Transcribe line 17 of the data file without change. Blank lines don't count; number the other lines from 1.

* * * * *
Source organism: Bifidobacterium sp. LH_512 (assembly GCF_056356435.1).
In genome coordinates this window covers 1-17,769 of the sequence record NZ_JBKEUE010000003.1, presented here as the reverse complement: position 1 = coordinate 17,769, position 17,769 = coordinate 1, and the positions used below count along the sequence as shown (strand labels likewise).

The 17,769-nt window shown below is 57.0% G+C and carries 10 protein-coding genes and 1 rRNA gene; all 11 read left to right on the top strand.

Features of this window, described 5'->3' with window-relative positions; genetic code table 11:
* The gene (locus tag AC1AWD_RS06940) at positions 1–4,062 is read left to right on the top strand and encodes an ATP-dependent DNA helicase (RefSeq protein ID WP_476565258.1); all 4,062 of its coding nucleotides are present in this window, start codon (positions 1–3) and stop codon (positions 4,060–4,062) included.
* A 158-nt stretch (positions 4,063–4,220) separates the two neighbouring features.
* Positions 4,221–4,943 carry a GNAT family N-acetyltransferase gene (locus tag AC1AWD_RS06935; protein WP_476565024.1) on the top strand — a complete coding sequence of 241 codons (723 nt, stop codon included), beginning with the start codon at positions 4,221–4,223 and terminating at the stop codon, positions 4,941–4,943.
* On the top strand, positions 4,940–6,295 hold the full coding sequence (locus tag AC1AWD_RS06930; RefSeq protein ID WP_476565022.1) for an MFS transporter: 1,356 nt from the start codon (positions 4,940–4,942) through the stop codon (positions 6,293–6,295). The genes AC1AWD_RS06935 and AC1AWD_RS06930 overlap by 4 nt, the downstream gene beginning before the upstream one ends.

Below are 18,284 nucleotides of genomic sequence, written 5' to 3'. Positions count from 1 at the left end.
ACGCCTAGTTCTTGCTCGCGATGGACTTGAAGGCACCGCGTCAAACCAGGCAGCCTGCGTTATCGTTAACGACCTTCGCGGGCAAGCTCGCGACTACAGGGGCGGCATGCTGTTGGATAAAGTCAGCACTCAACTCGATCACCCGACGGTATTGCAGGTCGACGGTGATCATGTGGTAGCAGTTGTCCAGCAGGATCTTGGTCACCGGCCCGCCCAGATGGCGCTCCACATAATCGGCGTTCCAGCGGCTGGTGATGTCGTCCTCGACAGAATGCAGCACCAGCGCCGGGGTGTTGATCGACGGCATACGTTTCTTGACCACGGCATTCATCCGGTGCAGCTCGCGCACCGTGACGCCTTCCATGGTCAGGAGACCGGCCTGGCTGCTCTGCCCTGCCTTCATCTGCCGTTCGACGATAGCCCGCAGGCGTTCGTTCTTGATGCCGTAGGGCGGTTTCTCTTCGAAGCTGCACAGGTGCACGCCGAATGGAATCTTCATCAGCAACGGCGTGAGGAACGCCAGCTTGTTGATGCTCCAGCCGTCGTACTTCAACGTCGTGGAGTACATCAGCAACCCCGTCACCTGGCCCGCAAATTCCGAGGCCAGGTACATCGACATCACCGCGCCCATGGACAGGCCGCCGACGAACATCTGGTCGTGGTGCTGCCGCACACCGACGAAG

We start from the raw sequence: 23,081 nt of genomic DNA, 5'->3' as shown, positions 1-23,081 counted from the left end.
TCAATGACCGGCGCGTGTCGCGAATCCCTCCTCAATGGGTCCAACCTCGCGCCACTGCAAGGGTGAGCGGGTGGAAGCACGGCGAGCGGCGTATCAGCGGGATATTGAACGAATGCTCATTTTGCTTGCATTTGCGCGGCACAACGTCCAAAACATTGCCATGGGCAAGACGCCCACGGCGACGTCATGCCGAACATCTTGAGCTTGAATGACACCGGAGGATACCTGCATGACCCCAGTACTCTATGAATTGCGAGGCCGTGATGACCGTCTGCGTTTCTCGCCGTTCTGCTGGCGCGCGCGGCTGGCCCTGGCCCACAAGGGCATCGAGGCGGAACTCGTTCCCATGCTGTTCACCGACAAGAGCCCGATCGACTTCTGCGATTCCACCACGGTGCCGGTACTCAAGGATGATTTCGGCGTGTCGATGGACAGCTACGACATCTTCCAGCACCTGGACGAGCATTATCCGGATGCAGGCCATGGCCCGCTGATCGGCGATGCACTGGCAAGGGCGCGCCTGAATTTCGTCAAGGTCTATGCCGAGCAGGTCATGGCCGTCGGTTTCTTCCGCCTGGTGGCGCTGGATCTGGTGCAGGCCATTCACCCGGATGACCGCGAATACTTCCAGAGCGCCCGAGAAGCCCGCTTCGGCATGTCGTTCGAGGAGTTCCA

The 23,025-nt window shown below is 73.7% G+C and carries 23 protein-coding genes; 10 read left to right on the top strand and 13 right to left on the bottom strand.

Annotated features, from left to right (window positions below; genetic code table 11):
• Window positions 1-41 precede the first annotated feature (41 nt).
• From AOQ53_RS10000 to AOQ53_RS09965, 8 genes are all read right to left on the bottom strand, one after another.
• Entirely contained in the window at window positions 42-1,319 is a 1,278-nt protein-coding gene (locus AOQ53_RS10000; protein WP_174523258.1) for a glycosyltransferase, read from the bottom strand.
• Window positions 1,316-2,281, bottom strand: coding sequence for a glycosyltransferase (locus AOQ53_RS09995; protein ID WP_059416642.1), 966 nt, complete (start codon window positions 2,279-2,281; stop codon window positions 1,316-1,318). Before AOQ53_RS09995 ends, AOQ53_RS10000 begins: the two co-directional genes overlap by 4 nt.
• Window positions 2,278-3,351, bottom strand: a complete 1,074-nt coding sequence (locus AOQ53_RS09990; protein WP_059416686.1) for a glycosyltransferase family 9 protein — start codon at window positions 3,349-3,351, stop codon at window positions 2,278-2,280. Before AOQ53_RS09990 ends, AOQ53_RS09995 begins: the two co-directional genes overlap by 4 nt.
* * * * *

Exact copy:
• Entirely contained in the window at window positions 42-1,319 is a 1,278-nt protein-coding gene (locus AOQ53_RS10000; protein WP_174523258.1) for a glycosyltransferase, read from the bottom strand.